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Global Standardization Activities

Establishment of New Focus Groups in ITU-T

Naohide Nagatsu


Two new Focus Groups concerning smart grids and cloud computing were established in the ITU-T TSAG (International Telecommunication Union, Telecommunication Standardization Sector, Telecommunication Standardization Advisory Group) meeting held in Geneva, Switzerland, between February 8th and 10th, 2010.

NTT Research and Development Planning Department
Chiyoda-ku, Tokyo, 100-8116 Japan


The Telecommunication Standardization Advisory Group (TSAG) is one of the groups in ITU-T (International Telecommunication Union, Telecommunication Standardization Sector) alongside the Study Groups (SGs) developing ITU-T Recommendations. They are all operated under the framework defined in the World Telecommunication Standardization Assembly (WTSA), which is held every four years (Fig. 1). The role of TSAG is to advise the Director of the Telecommunication Standardization Bureau (TSB), which is the secretary’s office of ITU-T, and the SGs on overall standardization management from the viewpoint of transversal cooperation among SGs. In addition, TSAG also has the function of establishing various groups. In the TSAG meeting in February 2010 (8th to 10th), smart grids and cloud computing were recognized as important subjects to be studied in ITU-T, and it was agreed to exploit the mechanisms of Focus Groups (FGs) for these two subjects.

Fig. 1. Role of TSAG.

2. FGs

WTSA-00 (2000) adopted the FG mechanism, whose intention and role are defined in ITU-T Recommendation A.7. An FG is designed as a flexible group, even allowing participation from non-members of ITU-T, in order to accelerate the work in an SG in terms of a particular subject and to encourage SGs to cooperate transversally in new standardization areas that ITU-T has not previously tackled. An FG is expected to produce output documents called Deliverables through its activities, which normally last about one year, and to input them to relevant SGs. In the SGs, such Deliverables are quoted as important references in the development of ITU-T Recommendations.

The triggers for FG establishment can differ according to the subject. For instance, with regard to information and communications technology (ICT) and climate change, for which ITU-T established an FG in 2008, the need for its work was initially agreed in TSAG and then two symposia recognized an FG as the best way to accelerate this work. On the other hand, in the case of smart grids and cloud computing, FG establishment was triggered by the CTO (Chief Technology Officer) [1] Group, which suggested the initiation of such work in ITU-T. The CTO Group is outlined in the following section.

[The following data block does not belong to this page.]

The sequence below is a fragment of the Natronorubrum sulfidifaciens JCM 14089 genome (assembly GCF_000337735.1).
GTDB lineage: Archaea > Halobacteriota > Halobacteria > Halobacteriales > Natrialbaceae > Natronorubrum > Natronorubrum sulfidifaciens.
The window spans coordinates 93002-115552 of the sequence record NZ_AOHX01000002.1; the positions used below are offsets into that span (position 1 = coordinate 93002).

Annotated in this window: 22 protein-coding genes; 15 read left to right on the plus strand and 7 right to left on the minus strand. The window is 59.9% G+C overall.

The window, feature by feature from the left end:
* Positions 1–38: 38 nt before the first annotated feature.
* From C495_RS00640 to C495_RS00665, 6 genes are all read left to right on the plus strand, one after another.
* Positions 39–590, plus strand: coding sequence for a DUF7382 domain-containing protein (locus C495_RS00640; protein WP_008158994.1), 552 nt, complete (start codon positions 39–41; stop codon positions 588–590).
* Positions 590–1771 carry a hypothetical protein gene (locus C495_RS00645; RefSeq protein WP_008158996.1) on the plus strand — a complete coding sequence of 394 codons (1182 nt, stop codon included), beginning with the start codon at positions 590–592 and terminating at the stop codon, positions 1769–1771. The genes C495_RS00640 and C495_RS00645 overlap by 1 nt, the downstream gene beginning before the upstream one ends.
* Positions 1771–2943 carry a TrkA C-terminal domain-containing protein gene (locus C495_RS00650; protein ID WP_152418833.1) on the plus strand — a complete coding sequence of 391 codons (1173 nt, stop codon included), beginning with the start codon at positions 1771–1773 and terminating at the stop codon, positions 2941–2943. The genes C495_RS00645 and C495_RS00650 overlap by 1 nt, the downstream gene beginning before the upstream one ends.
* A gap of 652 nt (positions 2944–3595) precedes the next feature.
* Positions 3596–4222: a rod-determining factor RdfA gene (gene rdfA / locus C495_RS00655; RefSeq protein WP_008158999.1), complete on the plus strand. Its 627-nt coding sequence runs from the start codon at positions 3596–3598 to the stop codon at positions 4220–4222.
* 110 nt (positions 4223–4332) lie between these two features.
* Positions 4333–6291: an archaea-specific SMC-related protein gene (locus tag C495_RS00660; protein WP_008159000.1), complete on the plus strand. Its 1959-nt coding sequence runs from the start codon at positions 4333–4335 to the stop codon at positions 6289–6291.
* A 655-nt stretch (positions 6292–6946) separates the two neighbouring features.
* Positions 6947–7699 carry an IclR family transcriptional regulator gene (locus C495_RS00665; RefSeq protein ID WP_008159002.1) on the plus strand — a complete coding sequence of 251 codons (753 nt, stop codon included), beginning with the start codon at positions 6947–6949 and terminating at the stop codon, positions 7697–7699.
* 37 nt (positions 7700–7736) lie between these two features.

3. CTO Group Meeting

The CTO Group was established in 2009, corresponding to Resolution 68 of WTSA-08 (2008), which recommended that the TSB Director take the following actions.

a. Invite executives such as CTOs from industry to share their views on priorities and new areas of standardization so as to avoid a proliferation of standardization bodies.

b. Circulate questionnaires to developing countries so that ITU-T can extract specific needs from them.

c. Report progress related to this Resolution and knowledge obtained to the next WTSA.

The CTO Group was established by the TSB Director in May 2009 to take care of the first recommendation. It consists of executives from twenty companies, including four Japanese companies (Table 1). In its first meeting in October 2009, there were discussions on hot topics in ICT standardization. In particular, the CTO Group asked ITU-T to identify the definitions and roles of smart grids and cloud computing, and this request was incorporated in the CTO Group Communique [2] for further consideration in ITU-T.

Table 1. Members of CTO Group.

4. Two new FGs

In the February 2010 TSAG meeting, draft Terms of Reference (ToRs) were prepared to specify the scope and objectives of the two new FGs. Although ITU-T usually prepares ToRs by incorporating contributions submitted by Member States and Sector Members, in the case of these two FGs, TSAG first considered preliminary documents prepared by TSB, which contained the essence of the recommendation from the CTO Group meeting. Most participants, including the Japanese delegation, recognized the significance of these subjects, and the proposals to establish FGs for both subjects were unanimously agreed. The draft ToR development was done from scratch, and Japan participated positively to help develop acceptable texts for them, which were eventually agreed on the final day of the TSAG meeting. At the same time, two agreements were made: (1) TSAG will request that all ITU-T members review the draft ToRs for wider examination and give any comments to ITU-T within four weeks and (2) the FG Chairmen and Vice-Chairmen will be nominated accordingly (review finished in mid April). The scope of and expected deliverables agreed for each FG are given below.